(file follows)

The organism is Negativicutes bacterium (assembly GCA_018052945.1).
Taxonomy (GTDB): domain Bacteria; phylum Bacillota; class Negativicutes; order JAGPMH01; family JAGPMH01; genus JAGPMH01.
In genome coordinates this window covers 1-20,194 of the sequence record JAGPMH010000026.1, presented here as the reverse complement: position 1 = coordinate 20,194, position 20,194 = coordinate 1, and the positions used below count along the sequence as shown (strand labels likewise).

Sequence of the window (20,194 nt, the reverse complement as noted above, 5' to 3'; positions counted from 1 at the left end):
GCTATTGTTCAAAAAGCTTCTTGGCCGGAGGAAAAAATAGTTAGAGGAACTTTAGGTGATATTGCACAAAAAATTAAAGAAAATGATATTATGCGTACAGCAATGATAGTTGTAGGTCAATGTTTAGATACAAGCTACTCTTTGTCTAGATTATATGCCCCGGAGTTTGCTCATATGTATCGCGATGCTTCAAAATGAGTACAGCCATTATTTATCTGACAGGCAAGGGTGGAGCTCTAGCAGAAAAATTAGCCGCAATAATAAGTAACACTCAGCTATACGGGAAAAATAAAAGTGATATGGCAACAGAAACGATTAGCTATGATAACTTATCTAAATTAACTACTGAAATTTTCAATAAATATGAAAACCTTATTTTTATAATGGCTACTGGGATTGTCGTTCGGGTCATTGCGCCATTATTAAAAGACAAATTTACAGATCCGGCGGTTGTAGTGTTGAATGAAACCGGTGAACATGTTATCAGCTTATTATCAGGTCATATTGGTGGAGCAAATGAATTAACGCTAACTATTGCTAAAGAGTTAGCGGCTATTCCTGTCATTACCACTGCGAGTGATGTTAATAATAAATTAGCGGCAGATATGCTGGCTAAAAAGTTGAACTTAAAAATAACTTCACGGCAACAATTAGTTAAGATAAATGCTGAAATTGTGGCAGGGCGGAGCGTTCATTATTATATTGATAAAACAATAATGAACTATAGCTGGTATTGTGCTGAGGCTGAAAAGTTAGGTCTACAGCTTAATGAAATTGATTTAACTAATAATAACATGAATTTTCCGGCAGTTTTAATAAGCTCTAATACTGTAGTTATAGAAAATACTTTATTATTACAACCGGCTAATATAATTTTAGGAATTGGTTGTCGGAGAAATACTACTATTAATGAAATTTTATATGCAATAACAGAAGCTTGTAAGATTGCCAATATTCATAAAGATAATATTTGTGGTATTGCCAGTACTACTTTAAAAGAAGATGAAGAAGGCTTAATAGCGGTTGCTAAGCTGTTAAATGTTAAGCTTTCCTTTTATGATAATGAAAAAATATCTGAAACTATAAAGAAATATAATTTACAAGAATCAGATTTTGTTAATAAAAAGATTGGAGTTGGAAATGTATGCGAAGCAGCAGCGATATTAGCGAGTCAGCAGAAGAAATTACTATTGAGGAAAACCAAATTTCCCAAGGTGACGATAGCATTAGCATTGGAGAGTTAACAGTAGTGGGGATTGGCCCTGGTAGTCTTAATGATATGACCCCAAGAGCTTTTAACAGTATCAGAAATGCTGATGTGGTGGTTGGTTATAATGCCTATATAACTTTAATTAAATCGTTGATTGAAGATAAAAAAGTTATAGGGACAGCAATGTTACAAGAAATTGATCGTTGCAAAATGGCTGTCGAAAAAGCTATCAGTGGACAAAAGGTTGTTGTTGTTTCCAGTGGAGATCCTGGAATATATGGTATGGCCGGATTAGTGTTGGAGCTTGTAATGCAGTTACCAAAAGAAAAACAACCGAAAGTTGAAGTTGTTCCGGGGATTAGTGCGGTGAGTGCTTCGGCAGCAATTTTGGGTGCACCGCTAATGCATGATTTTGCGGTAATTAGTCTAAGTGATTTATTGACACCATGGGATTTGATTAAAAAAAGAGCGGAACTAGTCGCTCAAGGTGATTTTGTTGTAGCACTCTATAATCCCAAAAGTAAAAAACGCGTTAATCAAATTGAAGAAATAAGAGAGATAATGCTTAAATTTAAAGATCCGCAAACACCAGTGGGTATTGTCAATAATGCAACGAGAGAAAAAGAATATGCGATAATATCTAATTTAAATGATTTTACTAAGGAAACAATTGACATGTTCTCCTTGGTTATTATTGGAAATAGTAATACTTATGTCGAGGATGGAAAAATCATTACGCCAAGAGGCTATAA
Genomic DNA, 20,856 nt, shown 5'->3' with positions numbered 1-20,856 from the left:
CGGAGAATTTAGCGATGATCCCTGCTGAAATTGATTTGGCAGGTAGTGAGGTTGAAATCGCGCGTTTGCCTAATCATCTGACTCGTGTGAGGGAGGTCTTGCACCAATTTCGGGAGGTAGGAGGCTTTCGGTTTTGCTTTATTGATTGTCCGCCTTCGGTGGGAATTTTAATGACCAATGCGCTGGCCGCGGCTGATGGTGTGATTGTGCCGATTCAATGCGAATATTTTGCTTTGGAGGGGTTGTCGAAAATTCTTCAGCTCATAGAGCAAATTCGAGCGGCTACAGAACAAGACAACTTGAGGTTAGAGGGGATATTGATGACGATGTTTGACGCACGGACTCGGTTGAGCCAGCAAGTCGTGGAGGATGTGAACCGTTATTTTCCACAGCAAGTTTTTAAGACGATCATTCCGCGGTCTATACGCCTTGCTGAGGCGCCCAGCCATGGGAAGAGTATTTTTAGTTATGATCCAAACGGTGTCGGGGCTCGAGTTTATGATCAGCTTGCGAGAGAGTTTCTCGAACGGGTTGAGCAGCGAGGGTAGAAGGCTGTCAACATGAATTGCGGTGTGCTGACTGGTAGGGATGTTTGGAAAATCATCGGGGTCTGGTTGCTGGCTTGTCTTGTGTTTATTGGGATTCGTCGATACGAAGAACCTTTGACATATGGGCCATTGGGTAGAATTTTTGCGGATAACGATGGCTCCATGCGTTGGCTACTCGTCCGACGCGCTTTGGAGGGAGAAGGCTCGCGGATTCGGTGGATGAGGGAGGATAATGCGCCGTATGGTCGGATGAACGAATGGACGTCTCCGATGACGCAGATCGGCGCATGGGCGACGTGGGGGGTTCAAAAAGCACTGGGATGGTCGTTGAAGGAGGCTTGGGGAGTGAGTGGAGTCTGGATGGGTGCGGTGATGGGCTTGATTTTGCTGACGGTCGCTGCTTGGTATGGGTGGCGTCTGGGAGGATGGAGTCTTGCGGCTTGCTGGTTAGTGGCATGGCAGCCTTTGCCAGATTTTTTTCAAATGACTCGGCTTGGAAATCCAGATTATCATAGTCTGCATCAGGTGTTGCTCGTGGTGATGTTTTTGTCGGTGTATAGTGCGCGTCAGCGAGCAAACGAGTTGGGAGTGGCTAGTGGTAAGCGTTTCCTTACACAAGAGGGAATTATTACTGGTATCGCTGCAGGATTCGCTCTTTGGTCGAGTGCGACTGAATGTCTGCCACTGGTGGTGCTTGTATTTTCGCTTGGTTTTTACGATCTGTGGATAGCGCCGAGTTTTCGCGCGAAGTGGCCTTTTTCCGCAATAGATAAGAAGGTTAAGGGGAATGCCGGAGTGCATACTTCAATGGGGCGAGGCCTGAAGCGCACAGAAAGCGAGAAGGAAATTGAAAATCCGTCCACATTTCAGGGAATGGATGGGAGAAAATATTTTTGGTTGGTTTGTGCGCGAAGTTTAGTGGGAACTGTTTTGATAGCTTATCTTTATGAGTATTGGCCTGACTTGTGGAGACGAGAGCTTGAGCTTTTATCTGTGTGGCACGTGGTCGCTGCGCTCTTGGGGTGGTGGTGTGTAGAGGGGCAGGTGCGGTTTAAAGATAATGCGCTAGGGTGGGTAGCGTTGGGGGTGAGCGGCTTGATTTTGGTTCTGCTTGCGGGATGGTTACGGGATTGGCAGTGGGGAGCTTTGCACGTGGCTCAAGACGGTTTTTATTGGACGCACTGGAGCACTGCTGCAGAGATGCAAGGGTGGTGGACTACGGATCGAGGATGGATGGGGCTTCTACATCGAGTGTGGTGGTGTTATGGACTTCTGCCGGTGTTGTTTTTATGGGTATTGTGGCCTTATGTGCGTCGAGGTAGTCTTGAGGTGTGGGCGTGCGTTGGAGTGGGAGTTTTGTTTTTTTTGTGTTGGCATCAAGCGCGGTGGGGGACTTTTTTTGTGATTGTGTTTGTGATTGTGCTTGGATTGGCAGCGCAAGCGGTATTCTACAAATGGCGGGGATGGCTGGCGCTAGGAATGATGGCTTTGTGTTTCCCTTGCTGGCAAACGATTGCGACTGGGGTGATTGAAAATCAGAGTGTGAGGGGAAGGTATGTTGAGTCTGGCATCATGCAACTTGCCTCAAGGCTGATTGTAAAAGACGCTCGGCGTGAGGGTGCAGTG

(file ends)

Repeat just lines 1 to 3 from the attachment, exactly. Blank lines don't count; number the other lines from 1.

The organism is Negativicutes bacterium (assembly GCA_018052945.1).
Taxonomy (GTDB): domain Bacteria; phylum Bacillota; class Negativicutes; order JAGPMH01; family JAGPMH01; genus JAGPMH01.
In genome coordinates this window covers 1-20,194 of the sequence record JAGPMH010000026.1, presented here as the reverse complement: position 1 = coordinate 20,194, position 20,194 = coordinate 1, and the positions used below count along the sequence as shown (strand labels likewise).